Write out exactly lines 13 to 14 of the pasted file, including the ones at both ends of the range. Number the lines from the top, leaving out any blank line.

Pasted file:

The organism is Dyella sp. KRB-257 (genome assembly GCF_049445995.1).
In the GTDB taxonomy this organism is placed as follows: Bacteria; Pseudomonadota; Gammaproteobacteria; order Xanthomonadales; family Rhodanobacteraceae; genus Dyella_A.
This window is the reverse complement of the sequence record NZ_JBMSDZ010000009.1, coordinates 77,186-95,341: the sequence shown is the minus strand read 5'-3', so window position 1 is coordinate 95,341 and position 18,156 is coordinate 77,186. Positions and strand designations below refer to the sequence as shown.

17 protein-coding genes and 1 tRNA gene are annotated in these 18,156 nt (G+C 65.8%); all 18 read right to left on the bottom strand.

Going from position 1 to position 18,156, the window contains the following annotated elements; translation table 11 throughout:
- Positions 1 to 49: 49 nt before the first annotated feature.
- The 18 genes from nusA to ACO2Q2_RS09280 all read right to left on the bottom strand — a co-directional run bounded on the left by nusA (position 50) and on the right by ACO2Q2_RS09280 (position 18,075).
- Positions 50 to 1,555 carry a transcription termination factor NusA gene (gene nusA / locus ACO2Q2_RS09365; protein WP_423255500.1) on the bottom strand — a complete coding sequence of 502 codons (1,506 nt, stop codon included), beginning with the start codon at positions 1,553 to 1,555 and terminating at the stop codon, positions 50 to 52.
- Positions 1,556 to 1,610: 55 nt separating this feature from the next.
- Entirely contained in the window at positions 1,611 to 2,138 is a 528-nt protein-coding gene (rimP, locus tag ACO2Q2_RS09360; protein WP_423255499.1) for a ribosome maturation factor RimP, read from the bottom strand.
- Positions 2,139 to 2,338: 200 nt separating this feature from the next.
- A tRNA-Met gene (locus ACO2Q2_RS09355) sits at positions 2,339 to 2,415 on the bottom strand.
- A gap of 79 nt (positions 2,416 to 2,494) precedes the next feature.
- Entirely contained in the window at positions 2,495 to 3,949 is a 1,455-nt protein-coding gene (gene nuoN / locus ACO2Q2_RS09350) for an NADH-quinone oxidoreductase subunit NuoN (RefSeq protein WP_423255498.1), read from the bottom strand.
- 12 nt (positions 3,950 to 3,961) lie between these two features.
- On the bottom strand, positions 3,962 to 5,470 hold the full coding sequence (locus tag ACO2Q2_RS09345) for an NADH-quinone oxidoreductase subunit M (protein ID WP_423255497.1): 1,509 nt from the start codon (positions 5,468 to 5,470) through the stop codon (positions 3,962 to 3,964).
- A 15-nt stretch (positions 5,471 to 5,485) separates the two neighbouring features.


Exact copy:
- A gap of 79 nt (positions 2,416 to 2,494) precedes the next feature.
- Entirely contained in the window at positions 2,495 to 3,949 is a 1,455-nt protein-coding gene (gene nuoN / locus ACO2Q2_RS09350) for an NADH-quinone oxidoreductase subunit NuoN (RefSeq protein WP_423255498.1), read from the bottom strand.